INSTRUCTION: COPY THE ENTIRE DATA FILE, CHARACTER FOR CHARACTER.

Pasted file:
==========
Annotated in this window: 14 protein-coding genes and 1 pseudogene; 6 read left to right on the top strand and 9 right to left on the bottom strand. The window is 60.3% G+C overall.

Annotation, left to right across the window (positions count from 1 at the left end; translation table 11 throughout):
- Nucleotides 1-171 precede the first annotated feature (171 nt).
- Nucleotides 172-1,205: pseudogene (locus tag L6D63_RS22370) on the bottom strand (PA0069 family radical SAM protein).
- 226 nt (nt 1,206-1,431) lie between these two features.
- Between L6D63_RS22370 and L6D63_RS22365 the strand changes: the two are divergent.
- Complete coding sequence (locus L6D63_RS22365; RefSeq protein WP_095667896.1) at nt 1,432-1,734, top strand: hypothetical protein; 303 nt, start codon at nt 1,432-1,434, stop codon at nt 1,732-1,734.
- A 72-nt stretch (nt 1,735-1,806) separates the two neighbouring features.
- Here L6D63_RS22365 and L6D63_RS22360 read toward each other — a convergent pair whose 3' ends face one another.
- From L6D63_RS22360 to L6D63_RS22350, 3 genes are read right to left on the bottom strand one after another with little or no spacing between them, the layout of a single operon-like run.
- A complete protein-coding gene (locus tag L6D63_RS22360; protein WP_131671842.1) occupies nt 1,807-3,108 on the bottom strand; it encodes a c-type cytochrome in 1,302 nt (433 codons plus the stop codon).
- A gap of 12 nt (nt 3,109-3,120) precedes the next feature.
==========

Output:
Annotated in this window: 14 protein-coding genes and 1 pseudogene; 6 read left to right on the top strand and 9 right to left on the bottom strand. The window is 60.3% G+C overall.

Annotation, left to right across the window (positions count from 1 at the left end; translation table 11 throughout):
- Nucleotides 1-171 precede the first annotated feature (171 nt).
- Nucleotides 172-1,205: pseudogene (locus tag L6D63_RS22370) on the bottom strand (PA0069 family radical SAM protein).
- 226 nt (nt 1,206-1,431) lie between these two features.
- Between L6D63_RS22370 and L6D63_RS22365 the strand changes: the two are divergent.
- Complete coding sequence (locus L6D63_RS22365; RefSeq protein WP_095667896.1) at nt 1,432-1,734, top strand: hypothetical protein; 303 nt, start codon at nt 1,432-1,434, stop codon at nt 1,732-1,734.
- A 72-nt stretch (nt 1,735-1,806) separates the two neighbouring features.
- Here L6D63_RS22365 and L6D63_RS22360 read toward each other — a convergent pair whose 3' ends face one another.
- From L6D63_RS22360 to L6D63_RS22350, 3 genes are read right to left on the bottom strand one after another with little or no spacing between them, the layout of a single operon-like run.
- A complete protein-coding gene (locus tag L6D63_RS22360; protein WP_131671842.1) occupies nt 1,807-3,108 on the bottom strand; it encodes a c-type cytochrome in 1,302 nt (433 codons plus the stop codon).
- A gap of 12 nt (nt 3,109-3,120) precedes the next feature.